contact; then destroyed the physical evidence of what was written by whom. Defendants’
destruction of all of these text messages and emails lead to the same conclusion: defendants have
conspired with each other to cover up the truth. Defendants’ serial spoliation of evidence
warrants strong sanction.

2

Case 5:12-cv-01171-TJM-TWD Document 101 Filed 04/09/15 Page 5 of 13

B.

Spoliation of Butler-Taylor Texts
i.

Missing January 9, 2014 Texts

On January 9, 2014, defendant Lisa Taylor was deposed. On January 10, 2014,
defendant Sharon Butler was deposed. On the evening in between these two depositions, Taylor
and Butler sent each other text messages about this case. Ex. A (Butler dep.) 32/12-17. Butler
claimed that Taylor texted: “Hey, you,” and Butler responded “Hey, you. Are you okay?” Id.
27. Butler claimed falsely that there were no other texts: “That was it.” Id. 27/21.
Plaintiffs’ counsel asked Butler: “Do you have a copy of those text messages in your
phone?” Under oath, Butler falsely replied: “No.” Id. 28/10-12. Pressed further, Butler
admitted she might have the messages (sent/received just the night before) on her phone. Id. 28.
On the record, plaintiff’s counsel immediately demanded production of the text messages. Id.
32/18-19. After colloquy among counsel, defense counsel permitted Butler to read her text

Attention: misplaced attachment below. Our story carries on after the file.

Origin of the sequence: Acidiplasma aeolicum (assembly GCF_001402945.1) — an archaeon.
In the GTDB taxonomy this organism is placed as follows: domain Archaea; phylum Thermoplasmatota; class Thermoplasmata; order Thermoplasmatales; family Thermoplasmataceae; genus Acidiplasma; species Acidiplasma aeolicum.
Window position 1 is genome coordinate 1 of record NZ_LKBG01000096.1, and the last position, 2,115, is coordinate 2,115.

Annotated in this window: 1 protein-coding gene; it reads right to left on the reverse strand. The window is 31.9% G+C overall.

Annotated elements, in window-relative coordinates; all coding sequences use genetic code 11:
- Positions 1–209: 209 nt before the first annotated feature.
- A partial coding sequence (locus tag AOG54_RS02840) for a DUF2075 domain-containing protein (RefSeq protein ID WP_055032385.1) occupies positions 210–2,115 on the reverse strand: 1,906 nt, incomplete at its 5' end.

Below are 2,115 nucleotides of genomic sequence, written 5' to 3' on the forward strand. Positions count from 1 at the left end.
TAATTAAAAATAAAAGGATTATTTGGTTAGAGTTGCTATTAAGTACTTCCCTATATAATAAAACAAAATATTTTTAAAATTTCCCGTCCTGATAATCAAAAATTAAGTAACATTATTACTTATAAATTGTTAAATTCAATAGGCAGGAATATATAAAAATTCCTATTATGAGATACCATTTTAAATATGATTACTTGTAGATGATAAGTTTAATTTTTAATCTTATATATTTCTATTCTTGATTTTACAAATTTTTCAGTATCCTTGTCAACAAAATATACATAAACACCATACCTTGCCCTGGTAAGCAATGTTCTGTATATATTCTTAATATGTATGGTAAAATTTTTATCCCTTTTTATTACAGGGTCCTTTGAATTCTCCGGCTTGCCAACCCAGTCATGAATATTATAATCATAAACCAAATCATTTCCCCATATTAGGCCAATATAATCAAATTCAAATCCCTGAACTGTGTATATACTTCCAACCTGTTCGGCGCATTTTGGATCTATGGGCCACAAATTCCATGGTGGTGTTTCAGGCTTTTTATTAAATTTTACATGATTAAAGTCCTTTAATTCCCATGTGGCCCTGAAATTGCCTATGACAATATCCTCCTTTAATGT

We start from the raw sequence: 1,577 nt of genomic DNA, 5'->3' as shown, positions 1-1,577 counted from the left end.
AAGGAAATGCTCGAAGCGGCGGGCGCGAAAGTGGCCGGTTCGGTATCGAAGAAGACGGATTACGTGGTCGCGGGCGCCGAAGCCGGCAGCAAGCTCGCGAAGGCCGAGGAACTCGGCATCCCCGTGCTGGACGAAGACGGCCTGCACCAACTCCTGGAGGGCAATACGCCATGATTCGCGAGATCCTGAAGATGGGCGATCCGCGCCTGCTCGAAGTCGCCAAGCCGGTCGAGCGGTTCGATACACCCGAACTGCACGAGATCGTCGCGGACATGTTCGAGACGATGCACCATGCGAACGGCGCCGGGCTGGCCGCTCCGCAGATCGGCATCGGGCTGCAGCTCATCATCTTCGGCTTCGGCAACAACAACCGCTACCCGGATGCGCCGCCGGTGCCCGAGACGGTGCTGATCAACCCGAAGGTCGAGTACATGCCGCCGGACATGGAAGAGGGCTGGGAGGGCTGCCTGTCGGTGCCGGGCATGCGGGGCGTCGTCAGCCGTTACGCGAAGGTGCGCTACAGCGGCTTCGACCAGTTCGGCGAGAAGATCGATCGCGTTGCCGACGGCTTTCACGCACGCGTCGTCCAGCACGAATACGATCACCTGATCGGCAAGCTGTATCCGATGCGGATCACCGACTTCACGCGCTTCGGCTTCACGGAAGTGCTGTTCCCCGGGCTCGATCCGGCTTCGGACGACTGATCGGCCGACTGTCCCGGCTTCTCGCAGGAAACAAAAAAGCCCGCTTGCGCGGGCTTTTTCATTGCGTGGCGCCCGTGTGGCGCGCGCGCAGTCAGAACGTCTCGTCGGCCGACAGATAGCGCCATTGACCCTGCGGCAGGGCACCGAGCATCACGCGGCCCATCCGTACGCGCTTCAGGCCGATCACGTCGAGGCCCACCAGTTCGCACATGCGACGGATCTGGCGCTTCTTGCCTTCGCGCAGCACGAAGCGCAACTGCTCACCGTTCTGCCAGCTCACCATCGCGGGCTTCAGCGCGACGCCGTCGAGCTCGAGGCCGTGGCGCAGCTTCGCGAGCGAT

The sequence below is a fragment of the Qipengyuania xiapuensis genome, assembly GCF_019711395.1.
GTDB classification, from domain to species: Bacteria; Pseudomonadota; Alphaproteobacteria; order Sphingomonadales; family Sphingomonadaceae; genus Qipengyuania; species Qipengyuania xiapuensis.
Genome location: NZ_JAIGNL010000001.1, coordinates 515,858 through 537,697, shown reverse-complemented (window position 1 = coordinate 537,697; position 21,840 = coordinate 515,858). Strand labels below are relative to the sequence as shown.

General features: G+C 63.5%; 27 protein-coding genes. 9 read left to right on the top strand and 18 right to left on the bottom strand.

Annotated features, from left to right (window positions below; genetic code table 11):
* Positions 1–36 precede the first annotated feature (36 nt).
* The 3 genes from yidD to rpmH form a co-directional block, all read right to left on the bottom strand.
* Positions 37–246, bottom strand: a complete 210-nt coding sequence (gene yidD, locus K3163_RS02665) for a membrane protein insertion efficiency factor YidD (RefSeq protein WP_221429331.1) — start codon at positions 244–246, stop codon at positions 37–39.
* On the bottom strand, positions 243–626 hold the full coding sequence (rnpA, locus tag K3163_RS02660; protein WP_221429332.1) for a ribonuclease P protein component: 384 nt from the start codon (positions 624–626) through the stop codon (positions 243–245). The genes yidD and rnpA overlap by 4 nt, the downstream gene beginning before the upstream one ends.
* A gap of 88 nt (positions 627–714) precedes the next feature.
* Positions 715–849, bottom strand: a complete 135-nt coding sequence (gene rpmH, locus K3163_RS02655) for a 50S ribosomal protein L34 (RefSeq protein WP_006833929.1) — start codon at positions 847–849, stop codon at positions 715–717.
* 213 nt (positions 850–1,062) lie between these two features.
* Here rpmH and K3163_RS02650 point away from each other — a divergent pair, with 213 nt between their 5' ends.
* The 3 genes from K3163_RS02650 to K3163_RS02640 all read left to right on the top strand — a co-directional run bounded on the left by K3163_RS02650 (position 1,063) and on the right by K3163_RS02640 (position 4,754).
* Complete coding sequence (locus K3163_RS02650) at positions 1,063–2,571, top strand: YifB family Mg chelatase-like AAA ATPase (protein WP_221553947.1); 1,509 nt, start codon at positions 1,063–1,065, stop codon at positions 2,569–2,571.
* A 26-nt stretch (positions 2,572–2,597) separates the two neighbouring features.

messages with Taylor with a single redaction, and promised to produce the actual text messages
after the deposition. Id. 34/2-5.
Butler then admitted that she did in fact have the text messages, and that she and Taylor
had a more fulsome exchange than previously admitted. The exchange began at 6:57 pm, a
couple of hours after Taylor’s deposition concluded, and the night before Butler’s deposition,
and supposedly consisted of the following:
Taylor:
“Hey you.”
Butler:
“Was it [the deposition] bad?”
Taylor:
“Not too bad.”
[assertion of privilege]
“So I know you can too.”
Butler:
“Call me.”
Taylor:
“I will. Give me a few.”
Butler:
“Okay.”

3

Case 5:12-cv-01171-TJM-TWD Document 101 Filed 04/09/15 Page 6 of 13

Id. 34-37. Butler next claimed that, notwithstanding their decision to speak with each other, see
supra, they did not actually speak. Id. 36/3.
Unfortunately, whatever text messages were actually exchanged between these two
defendants on the evening between their depositions will never be known: the January 9, 2014
text messages on Butler’s phone have disappeared. The January 9, 2014 text messages on
Taylor’s phone have also disappeared. Ex. D (March 26, 2015 email of Harris Dague).
Though defense counsel promised to produce the Butler-Taylor text messages after the
deposition, id. 34/2-5, counsel did not produce the text messages. Defense counsel now states
that these defendants no longer have the text messages. Ex. D (March 26, 2015 email of Harris